Comments: Interior responded that its policy on land acquisition was already clear and did not need clarification, but in July 2004 agreed to issue a Director's Order reaffirming the importance of conducting thorough environmental site assessments for all sites, including properties with oil and gas activities. The target completion date was fiscal year 2004. In July 2006, Fish and Wildlife Service (FWS) reported that no actions to implement this recommendation have been taken. In June 2007, we reported that FWS had decided to revise its policy on land acquisition rather than issue a Director's Order. FWS has assembled a team to work on revising its policy but cannot complete the task until several events occur. First, the Department of the Interior and the Department of Agriculture must issue guidance for addressing new Environmental Protection Agency regulations on site assessment practices. Second, the Department of the Interior must revise its land acquisition policy. On the basis of estimated completion dates provided by Interior, we estimate that the revised FWS policy will not be available until at least calendar year 2008.

    Recommendation: To improve the framework for managing and overseeing oil and gas activities on national wildlife refuges, the Secretary of the Interior should direct the Director of the Fish and Wildlife Service to ensure that staff are adequately trained to oversee oil and gas activities.

    Agency Affected: Department of the Interior

    Status: Closed - Implemented

    Comments: In July 2004, Fish and Wildlife Service (FWS) agreed to develop a training course, Environmental Management of Oil and Gas Activities on National Wildlife Refuges, and to complete a handbook on the same subject. Target completion date is fiscal year 2007. In June 2007, we reported that FWS has developed a new training manual and conducted three training sessions in Texas, North Dakota, and Louisiana. The agency plans to offer one course per year starting in FY 2008. Agency personnel are strongly encouraged to attend the training.

    Recommendation: To improve the framework for managing and overseeing oil and gas activities on national wildlife refuges, the Secretary of the Interior should direct the Director of the Fish and Wildlife Service to determine what level of staffing is necessary to adequately oversee oil and gas operators and seek necessary funding to meet those needs, through appropriations, the authority to assess fees, or other means.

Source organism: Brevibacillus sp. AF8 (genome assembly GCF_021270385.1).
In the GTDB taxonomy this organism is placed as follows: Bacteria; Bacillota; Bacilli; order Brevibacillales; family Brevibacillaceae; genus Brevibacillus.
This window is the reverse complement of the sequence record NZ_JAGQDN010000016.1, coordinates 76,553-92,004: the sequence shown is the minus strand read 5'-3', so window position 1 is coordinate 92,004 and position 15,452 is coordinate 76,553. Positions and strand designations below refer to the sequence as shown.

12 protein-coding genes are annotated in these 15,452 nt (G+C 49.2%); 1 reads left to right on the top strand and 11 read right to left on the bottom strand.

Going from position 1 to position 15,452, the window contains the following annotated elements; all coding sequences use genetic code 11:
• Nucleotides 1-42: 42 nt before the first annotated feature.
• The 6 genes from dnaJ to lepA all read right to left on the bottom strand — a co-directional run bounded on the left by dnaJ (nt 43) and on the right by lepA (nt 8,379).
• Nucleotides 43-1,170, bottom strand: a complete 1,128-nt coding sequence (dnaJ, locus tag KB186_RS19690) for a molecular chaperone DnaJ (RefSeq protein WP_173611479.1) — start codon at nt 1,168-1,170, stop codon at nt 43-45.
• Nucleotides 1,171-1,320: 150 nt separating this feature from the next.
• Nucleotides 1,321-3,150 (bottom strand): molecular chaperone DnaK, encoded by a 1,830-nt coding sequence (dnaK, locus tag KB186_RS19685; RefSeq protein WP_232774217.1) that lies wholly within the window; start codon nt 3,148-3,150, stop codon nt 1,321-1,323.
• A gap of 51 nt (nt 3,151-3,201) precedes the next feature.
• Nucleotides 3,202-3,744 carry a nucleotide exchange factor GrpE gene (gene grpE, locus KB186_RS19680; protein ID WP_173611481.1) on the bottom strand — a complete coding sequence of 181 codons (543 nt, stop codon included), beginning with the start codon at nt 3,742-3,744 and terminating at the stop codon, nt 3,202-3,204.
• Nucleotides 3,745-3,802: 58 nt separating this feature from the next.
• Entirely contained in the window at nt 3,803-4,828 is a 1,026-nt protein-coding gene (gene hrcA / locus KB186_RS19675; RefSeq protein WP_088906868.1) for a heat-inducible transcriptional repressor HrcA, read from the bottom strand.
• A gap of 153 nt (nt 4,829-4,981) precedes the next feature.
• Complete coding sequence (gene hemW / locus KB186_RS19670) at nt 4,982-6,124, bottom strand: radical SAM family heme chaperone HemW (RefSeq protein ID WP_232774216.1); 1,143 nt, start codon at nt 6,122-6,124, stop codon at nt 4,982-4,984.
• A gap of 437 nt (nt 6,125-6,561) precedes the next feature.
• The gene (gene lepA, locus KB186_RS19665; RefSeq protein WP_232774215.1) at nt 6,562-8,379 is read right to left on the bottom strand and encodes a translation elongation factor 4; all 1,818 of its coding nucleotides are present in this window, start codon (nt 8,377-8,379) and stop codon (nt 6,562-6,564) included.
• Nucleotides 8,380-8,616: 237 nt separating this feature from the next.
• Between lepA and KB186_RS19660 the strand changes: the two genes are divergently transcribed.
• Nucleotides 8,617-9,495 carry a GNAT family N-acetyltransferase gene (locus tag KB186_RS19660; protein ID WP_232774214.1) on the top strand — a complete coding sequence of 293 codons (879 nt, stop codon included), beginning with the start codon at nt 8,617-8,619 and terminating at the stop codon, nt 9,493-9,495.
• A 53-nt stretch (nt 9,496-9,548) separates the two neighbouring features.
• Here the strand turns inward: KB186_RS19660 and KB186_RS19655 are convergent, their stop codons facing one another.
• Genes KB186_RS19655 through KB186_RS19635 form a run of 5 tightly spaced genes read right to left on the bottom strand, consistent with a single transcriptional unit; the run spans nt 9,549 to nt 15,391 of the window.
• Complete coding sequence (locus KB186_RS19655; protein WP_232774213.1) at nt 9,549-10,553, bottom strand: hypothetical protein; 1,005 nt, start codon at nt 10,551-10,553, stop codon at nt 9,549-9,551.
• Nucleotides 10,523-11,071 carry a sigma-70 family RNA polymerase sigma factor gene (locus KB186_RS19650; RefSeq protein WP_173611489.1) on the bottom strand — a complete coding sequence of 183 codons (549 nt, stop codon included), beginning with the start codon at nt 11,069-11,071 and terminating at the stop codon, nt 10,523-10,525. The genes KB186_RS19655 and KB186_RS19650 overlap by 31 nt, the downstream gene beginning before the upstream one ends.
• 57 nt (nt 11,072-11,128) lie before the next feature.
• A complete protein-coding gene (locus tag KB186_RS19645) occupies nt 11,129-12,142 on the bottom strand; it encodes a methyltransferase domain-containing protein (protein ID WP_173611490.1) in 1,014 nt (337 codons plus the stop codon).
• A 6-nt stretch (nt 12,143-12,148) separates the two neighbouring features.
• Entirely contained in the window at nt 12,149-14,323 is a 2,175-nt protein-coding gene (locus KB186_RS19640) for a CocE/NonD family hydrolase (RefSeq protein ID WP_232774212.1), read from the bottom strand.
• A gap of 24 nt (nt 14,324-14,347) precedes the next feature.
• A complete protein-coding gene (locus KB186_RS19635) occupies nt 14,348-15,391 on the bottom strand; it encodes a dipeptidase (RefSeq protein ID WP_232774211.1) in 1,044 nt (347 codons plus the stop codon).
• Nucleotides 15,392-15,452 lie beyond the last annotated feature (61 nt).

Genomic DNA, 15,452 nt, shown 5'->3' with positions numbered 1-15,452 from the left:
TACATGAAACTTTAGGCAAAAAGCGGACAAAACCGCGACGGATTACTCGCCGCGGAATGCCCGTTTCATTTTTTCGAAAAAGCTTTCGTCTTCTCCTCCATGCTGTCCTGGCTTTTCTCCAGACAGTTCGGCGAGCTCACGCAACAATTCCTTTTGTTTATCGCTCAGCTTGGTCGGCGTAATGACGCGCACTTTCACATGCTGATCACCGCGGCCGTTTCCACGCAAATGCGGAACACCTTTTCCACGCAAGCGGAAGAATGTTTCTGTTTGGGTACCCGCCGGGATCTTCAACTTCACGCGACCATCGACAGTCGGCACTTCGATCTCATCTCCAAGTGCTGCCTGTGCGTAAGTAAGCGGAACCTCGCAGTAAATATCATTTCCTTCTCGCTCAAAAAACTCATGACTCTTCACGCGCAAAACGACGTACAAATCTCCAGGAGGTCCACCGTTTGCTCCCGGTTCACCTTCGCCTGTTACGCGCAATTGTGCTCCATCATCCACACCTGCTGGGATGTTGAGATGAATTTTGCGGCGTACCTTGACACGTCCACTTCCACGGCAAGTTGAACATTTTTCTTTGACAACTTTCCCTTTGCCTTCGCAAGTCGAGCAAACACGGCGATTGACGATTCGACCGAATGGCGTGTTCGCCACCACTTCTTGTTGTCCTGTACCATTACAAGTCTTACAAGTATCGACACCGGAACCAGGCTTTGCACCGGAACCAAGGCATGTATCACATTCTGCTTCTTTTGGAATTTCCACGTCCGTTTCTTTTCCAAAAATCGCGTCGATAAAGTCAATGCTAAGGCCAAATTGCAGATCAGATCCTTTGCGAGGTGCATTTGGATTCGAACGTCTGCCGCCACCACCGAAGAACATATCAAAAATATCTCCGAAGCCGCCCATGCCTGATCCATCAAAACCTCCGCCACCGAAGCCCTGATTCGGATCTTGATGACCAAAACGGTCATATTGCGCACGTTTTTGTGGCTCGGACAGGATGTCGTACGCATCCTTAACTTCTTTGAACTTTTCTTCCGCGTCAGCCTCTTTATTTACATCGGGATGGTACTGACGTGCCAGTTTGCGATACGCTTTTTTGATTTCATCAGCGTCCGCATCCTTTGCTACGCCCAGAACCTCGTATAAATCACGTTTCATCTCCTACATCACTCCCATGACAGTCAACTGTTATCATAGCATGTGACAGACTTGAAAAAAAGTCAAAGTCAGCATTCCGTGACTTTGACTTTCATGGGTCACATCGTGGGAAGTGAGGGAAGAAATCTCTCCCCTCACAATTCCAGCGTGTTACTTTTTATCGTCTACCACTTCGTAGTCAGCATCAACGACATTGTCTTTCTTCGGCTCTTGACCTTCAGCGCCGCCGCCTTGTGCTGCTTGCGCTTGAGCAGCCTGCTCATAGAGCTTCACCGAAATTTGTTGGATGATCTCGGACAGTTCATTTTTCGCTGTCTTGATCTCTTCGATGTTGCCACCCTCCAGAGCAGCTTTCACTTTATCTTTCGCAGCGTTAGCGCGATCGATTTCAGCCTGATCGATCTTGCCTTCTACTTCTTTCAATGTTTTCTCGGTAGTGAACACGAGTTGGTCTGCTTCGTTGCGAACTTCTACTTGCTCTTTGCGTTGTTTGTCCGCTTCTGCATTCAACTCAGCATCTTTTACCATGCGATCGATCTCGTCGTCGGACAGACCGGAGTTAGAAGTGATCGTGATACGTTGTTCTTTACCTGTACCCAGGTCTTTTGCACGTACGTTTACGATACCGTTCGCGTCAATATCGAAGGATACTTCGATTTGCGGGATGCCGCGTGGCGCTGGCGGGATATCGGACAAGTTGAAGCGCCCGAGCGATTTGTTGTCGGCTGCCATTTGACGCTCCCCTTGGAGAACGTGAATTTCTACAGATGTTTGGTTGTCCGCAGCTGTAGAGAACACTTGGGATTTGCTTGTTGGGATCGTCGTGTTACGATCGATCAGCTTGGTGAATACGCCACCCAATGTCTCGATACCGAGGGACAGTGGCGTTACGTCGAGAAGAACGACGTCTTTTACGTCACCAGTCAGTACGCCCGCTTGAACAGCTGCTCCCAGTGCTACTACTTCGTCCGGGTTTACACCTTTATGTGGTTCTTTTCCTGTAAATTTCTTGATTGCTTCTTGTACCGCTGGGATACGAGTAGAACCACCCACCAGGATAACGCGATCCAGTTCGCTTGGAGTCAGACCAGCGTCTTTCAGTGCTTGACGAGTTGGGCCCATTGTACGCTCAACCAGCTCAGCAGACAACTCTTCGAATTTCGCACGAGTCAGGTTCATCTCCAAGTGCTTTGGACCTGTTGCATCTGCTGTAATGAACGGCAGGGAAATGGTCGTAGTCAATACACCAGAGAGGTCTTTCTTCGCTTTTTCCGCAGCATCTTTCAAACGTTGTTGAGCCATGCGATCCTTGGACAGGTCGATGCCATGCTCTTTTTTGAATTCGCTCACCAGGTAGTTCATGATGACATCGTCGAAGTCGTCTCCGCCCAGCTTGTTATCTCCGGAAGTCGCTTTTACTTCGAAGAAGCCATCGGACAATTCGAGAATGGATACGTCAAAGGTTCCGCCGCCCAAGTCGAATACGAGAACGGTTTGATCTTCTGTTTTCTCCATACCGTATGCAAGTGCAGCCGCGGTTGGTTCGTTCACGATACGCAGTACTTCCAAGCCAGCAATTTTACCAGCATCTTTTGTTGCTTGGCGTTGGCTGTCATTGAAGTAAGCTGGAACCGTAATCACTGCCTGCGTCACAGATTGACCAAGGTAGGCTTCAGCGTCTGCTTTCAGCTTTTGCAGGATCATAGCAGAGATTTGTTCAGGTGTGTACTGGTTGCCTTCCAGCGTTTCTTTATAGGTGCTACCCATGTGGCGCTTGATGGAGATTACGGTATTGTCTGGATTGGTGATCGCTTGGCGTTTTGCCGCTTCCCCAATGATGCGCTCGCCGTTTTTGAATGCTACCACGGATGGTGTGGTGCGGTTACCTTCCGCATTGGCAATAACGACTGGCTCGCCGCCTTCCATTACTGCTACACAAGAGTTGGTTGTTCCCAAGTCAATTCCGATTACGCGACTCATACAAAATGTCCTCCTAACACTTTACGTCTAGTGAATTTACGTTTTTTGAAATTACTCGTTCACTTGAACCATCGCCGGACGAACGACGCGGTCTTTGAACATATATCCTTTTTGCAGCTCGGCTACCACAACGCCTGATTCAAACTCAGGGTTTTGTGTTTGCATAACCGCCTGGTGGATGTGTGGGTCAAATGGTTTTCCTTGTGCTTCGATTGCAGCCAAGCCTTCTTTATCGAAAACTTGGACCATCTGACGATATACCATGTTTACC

Agency Affected: Department of the Interior

    Status: Closed - Not Implemented

    Comments: In 2004, Fish and Wildlife Service (FWS) agreed to evaluate the staffing needs for running a national database on the effects of oil and gas activities, providing consistent policy and oversight, and providing training on managing oil and gas activities. Target completion date was fiscal year 2005. In July 2006, FWS reported that no actions to implement this recommendation have been taken. In June 2007, we reported that a team of FWS managers, working with the National Park Service, determined that a total of 45 positions are needed to oversee oil and gas activities for the national wildlife refuge system. However, under current budget circumstances, creating 45 positions is not feasible. According to FWS, if additional funding becomes available, it will create three new positions to form a national Mineral Resources Team. We have not seen evidence that FWS is taking steps to adequately staff the agency's management and oversight of oil and gas activities.

    Recommendation: To improve the framework for managing and overseeing oil and gas activities on national wildlife refuges, the Secretary of the Interior should direct the Director of the Fish and Wildlife Service to collect and maintain better data on the nature and extent of oil and gas activities and the effects of these activities on refuge resources.

    Agency Affected: Department of the Interior

    Status: Closed - Not Implemented

    Comments: In 2004, Fish and Wildlife Service (FWS) agreed to develop an action plan to identify the specific types of oil and gas information that FWS should gather and maintain and the associated data-gathering protocols and data management systems. The target completion date was fiscal year 2005. In July 2006, FWS reported that no actions have been taken to implement this recommendation. In June 2007, we reported that FWS had begun working with the Environmental Protection Agency to evaluate whether an oil and gas database used by EPA could be adapted to suit FWS's needs. FWS told GAO that it is a priority to complete the evaluation process in 2007. FWS is considering a pilot test of the database in Region 4. However, the agency has not identified a funding source for implementing the database, and it is not clear if and when it will be implemented throughout the refuge system.